Security magazine: What advice do you have for cybersecurity/tech companies when it comes to being more inclusive to transgender employees?
Pepin: First and foremost, companies need to bring in an educator or educate themselves on the issues, so they can answer initial questions, instead of leaving it to the trans person to be a spokesperson for the transgender community. When a trans employee comes out, it’s important for leaders and managers to have a discussion without the person present, so teammates can ask questions that might otherwise be awkward or sensitive. Having someone make the announcement for you and establish the rules of engagement makes the process tremendously easier.or example, “this is the person’s new name and pronoun, and we expect you to use it.”
When I first came out, I had the support of an HR business partner who had gone through a transition with an employee at a previous job, and helped me navigate issues in the workplace. A compassionate HR partner is critical. It’s a huge bonus if management throughout the company is engaged and compassionate, and can listen, understand, be supportive, and take appropriate action anywhere in the chain of command.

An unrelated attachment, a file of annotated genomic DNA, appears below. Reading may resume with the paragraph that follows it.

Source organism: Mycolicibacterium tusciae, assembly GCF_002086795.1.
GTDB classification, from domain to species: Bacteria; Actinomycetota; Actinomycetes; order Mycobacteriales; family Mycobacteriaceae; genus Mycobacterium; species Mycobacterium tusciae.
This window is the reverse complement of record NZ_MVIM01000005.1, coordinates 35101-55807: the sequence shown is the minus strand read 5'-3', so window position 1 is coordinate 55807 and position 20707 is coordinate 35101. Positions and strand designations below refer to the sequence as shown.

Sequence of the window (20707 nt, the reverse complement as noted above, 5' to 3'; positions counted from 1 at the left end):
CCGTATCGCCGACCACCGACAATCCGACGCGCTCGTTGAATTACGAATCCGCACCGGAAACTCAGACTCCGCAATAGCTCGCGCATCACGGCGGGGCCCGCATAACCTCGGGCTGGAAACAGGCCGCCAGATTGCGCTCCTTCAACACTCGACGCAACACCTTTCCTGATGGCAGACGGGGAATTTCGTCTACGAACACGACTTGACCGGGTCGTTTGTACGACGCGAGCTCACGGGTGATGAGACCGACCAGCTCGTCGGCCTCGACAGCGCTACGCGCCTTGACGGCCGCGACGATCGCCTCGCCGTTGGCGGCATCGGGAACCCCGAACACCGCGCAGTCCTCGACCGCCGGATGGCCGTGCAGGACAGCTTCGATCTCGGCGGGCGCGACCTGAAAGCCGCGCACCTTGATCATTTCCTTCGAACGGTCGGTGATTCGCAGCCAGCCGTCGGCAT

Companies also need to do a better job of encouraging trans people to apply for jobs in the first place. Show up at local LGBTQ and women-centric events. Make sure your job postings aren’t biased. Bring T-shirts in appropriate sizes. These are all ways to show you’re able to walk the walk, and diversity isn’t just a checkbox.
Security magazine: Since starting your career in cybersecurity 20 years ago, would you agree with the statement that diversity has become more important and necessary to the security space?